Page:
Navigating Tensions in the East China Sea

China's response to Japan's move last year to nationalize the Senkaku/Diaoyu islands could well lead to a predicament familiar to other great powers: getting stuck in a conflict it doesn't really want.
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China's response to Japan's move last year to nationalize the Senkaku/Diaoyu islands could well lead to a predicament familiar to other great powers: getting stuck in a conflict it doesn't really want.

Last month, Beijing brought its maritime law enforcement capacity, previously scattered among five agencies, under a unified command. The move, according to one Chinese analyst, will turn "an open palm" into a "clenched fist." The head of the revamped agency has affirmed that regular Chinese patrols of the disputed islands will continue. Beijing's goal is to wear down Japan -- and the rest of the world -- into accepting that Japan no longer solely administers the islands. Instead, in the course of the past six months, China has established the notion of "overlapping control."

This tactic can be termed "reactive assertiveness": respond heavy-handedly to perceived provocations by rival claimants in order to alter the status quo.

Last spring, responding to the Philippines' dispatch of a warship to arrest Chinese fishermen operating near the disputed Scarborough Shoal, China roped off the mouth of the main lagoon and began regular patrols. The result is that, in waters where neither country had a permanent presence, China has established control. Similarly, in June, after Vietnam passed new navigation regulations covering the disputed Spratly and Paracel Islands, China established a new administrative area, complete with a military garrison, Sansha City, to encompass the islands.

As for the Senkaku/Diaoyu, China took advantage of a move in September by the Japanese government to purchase three of the disputed islands from their private owner and began regularly sending law enforcement vessels into waters that previously had been administered by Japan's Coast Guard.

Such measures are designed to be irreversible. Scarborough Shoal remains inaccessible to Filipino fishermen and the development of Sansha City continues apace. On the Diaoyu/Senkakus, Chinese analysts say that the core message to Japan is: Face reality. The situation has fundamentally changed. Now we also exert our authority over the islands.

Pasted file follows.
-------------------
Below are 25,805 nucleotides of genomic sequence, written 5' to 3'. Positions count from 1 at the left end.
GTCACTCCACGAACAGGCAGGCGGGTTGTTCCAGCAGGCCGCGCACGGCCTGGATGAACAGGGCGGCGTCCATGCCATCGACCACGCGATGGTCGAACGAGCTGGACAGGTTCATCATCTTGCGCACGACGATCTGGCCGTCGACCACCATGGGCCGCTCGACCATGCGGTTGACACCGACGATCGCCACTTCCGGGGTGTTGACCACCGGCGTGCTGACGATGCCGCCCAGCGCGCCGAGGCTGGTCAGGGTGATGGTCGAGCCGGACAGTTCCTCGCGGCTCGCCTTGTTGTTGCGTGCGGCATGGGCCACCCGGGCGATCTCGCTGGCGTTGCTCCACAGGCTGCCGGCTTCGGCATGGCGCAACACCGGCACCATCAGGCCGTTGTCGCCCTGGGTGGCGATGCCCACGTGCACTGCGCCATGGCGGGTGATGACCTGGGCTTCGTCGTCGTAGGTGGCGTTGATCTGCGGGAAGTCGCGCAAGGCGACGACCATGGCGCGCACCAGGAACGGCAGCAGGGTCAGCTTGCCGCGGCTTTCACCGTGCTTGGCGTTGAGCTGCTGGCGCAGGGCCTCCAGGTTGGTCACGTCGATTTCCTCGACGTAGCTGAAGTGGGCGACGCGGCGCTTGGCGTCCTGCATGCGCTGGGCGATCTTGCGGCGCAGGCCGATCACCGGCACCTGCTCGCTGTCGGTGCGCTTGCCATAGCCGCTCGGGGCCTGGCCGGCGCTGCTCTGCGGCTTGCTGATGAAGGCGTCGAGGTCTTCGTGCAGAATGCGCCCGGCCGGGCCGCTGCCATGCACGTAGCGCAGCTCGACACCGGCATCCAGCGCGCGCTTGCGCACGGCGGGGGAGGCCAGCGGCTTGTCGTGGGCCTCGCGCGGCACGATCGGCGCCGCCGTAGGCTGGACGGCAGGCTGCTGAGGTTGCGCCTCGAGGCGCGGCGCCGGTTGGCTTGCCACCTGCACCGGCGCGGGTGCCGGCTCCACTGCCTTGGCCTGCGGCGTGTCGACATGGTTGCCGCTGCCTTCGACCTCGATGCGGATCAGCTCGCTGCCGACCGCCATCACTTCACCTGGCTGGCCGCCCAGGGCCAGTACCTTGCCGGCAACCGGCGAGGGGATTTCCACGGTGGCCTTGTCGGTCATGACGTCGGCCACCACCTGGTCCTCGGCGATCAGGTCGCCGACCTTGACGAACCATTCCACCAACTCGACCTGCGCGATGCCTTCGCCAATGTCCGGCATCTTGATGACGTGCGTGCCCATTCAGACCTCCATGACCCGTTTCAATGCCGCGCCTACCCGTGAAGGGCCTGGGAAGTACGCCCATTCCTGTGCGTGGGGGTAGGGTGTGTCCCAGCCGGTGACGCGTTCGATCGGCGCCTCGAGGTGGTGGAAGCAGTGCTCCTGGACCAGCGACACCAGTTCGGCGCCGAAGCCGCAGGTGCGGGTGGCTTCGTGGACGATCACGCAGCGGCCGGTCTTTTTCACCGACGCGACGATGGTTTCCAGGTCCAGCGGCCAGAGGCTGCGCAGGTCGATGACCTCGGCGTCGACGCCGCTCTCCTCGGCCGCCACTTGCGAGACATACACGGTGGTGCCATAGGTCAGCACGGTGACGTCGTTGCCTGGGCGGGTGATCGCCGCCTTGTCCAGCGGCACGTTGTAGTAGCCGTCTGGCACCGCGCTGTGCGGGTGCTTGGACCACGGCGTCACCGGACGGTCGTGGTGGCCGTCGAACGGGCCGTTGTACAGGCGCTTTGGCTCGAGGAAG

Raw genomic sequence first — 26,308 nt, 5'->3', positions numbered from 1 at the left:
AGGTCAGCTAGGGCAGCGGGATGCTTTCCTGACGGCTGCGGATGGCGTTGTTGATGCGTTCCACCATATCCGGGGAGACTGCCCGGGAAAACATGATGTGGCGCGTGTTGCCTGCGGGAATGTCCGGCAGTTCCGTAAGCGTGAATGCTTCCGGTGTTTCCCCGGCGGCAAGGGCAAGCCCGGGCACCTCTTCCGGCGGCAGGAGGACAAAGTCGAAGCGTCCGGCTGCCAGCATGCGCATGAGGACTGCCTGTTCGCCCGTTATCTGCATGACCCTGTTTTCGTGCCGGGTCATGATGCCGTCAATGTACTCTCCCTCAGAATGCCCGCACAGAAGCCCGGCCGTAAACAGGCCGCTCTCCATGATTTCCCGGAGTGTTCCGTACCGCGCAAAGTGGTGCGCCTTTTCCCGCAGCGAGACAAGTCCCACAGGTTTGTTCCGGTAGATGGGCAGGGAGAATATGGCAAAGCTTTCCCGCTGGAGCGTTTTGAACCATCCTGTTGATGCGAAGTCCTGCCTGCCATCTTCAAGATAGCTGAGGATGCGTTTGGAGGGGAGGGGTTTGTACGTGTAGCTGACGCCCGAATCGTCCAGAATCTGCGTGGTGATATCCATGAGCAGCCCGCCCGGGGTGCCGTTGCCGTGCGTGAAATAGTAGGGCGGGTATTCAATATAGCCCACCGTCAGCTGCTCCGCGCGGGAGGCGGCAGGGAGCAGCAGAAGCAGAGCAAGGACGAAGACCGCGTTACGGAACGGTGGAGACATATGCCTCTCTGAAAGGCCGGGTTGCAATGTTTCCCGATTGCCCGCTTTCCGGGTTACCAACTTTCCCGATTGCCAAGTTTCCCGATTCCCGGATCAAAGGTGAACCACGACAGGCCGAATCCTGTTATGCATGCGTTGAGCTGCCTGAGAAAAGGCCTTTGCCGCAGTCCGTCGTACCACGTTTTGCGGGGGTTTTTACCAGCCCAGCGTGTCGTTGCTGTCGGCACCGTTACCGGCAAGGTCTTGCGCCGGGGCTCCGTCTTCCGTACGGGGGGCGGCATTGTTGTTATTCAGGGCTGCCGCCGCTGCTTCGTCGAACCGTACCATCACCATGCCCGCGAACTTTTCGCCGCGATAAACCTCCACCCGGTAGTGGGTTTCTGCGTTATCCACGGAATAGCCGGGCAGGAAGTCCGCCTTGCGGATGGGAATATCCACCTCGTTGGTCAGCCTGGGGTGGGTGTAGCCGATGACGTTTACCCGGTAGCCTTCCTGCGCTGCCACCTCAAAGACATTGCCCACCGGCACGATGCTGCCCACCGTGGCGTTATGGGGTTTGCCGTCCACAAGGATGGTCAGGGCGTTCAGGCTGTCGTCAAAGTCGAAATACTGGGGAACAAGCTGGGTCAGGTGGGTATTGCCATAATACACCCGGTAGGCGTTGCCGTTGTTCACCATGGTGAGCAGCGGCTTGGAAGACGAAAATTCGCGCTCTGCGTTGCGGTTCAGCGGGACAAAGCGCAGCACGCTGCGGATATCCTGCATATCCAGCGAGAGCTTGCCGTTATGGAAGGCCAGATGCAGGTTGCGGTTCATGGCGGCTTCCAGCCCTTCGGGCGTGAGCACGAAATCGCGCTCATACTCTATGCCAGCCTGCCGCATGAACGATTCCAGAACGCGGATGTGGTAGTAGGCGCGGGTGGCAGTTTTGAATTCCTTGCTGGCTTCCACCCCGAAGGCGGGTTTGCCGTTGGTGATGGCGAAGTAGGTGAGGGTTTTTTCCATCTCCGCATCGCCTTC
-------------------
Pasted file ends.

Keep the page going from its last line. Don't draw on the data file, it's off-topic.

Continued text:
China has accomplished this without firing a single shot, instead relying on its various Coast Guard-like agencies to act as roving sovereignty defenders.

The danger is that one of these vessels -- or one of the Chinese naval and air force patrols increasingly active in the East China Sea -- will collide with a Japanese ship or plane, or even engage one. According to Japan, Chinese naval vessels locked their weapons-guiding radar on Japanese military assets, claims that China has denied.

The actors that populate the two countries' frontline of contact -- maritime agencies and militaries -- have little understanding of each other's intentions and protocols, and recent tensions have made this worse. Their missions are to vigorously defend sovereignty claims -- with corresponding incentive structures built into their bureaucracies. In the event of an accident, they would have a vested interest in blaming the other side. Their monopoly over information would shape perceptions back home among both leaders and the public. The news of a clash with Japan would pour oil on the nationalist fires in China. Beijing would have to choose between continuing to escalate or face the political peril of appearing weak against Japan.

The two countries' traditional crisis-management structures have been unraveling for several years. Top leaders mistrust each other; back-channel diplomacy between high-level politicians has waned; foreign ministries have been incapable of dialogue beyond reciting official statements. The foreign ministry in China generally learns about international incidents from foreign diplomats or the press, as its position in the Chinese decision-making bureaucracy continues to be weak. A super committee is being established to coordinate China's first grand maritime strategy. The foreign ministry will be represented, but will be only one among more than a dozen agencies involved in maritime affairs.

Aware of the absence of effective crisis mitigation mechanisms, the two countries have tried -- but failed -- to establish new and more stable communication channels. A prime minister's hotline was established but is not used in crises. A possible military-to-military hotline has been negotiated for years, but talks stop whenever tensions start. Negotiations for a maritime communication channel had barely begun when the island dispute reignited and shut talks down.

While both sides have stated that they do not want to take up arms against each other, a conflict does not have to result from a deliberate decision. Avoiding one, however, requires careful and methodical planning. Unfortunately, this is just the kind of diplomacy that both China and Japan are both neglecting, or even unlearning. The world's second- and third-largest economies need to find ways to manage their differences, especially in this period of chronic crises -- or the crises will begin making their foreign policies for them.

This piece is based on International Crisis Group’s recent report, "Dangerous Waters: China-Japan Relations on the Rocks."

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